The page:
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BMJ. Sep 18, 1999; 319(7212): 764–766.
PMCID: PMC1116601

Helping patients access high quality health information

Sasha Shepperd, lecturer,a Deborah Charnock, research officer,b and Bob Gann, directorc

The provision of consumer health information was pioneered in the United States: organisations such as Planetree(a not for profit, community based healthcare initiative) were among the first to provide information services.1 Over the years several organisations in the United Kingdom—including the College of Health, the Help for Health Trust, the Health Education Authority, the Health Education Board for Scotland, and self help groups—have provided information on a wide range of health topics directly to patients or consumers. Similar initiatives have been undertaken in Europe, Canada, Australia, and New Zealand.2 More recently, developments in Britain such as local consumer health information services, the Patient Partnership Strategy,3 and initiatives at the King’s Fund4,5 have improved awareness of and access to evidence based consumer health information. These developments have come at a time when the amount of health information is increasing, particularly through the internet—and amid increasing concern about the varying quality of health information accessed by patients. We outline some steps to help health professionals advise patients on where to find good quality health information in this rapidly changing field.

Summary points

  • Patients require access to good quality, evidence based information so they can take an active part in decisions about their health care
  • The amount of information available to patients is increasing, particularly through the internet
  • The quality of this information remains variable
  • Health professionals need to be able to direct patients to sources of good quality consumer health information, including health related websites

Sources of consumer health information

Some of the organisations in the United Kingdom that are funded to provide health information for patients and the public are listed in box boxB1B1.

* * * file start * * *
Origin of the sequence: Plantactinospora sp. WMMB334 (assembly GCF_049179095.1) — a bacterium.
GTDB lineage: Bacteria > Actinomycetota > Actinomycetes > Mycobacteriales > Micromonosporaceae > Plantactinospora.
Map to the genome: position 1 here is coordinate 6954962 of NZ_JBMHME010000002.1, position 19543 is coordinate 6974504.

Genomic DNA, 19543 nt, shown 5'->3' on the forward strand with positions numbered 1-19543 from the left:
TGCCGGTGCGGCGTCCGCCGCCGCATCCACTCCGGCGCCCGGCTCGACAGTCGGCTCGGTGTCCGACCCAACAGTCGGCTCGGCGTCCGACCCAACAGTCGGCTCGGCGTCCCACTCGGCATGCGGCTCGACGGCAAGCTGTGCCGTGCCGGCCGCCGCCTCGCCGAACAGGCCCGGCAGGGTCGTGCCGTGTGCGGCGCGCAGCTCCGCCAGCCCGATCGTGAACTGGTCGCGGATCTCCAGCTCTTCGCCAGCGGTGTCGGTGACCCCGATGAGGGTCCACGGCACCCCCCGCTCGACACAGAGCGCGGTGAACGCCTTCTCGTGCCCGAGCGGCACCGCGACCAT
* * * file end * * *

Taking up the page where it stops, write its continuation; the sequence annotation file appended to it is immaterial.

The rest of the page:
: Sources of consumer health information

The internet

The internet offers access to health information provided by many different organisations and agencies. Several providers offer gateway services that operate a selective process, only including information that meets certain criteria. First time users may find that gateway sites are a helpful initiation to this type of information. Box BoxB2B2 gives examples of widely used gateway sites that use explicit guidelines for selecting information. A fuller listing can be found in a review by Kim et al.7 Box BoxB3B3 gives examples of other well known websites that provide public access to health information. As these sites contain links to other organisations and services, including the sites of national self help groups, we have not listed addresses for individual services. These examples are limited by the dynamic nature of the web. Also, even where information is selected to conform with explicit criteria, the basis for these criteria is not always clear.

: Gateway sites
: Online sources of consumer health information

Appraisal tools for consumer health information

Assessment tools are available to judge the content of consumer health information, and many organisations have developed internal systems of appraisal. Several problems must be resolved before appraisal becomes common practice, including the resources required to assess the vast amount of health information written for consumers.

Quality

Judging the quality of consumer information is not always straightforward. Guidelines and checklists have been published for appraising the quality of written consumer health information.810 Commonly agreed criteria include currency and sources of information, reliability, relevance, and accuracy. For most of these instruments, however, details of reliability or validity are inadequate, and some seem to have been derived from a variety of unstated perspectives.11Instructions on use and interpretation are not always explicitly stated.

Retrieving high quality online information that may be of use can also be a problem. Difficulties in searching and using information in this rapidly changing environment have been well described.7,12The advent of the internet has led to a proliferation of appraisal tools and quality checklists, particularly in relation to the development of gateway sites.7 The reliability and validity of these checklists are not always clear.Box clear.BoxB4B4 shows two validated tools developed for rating the quality of consumer health information.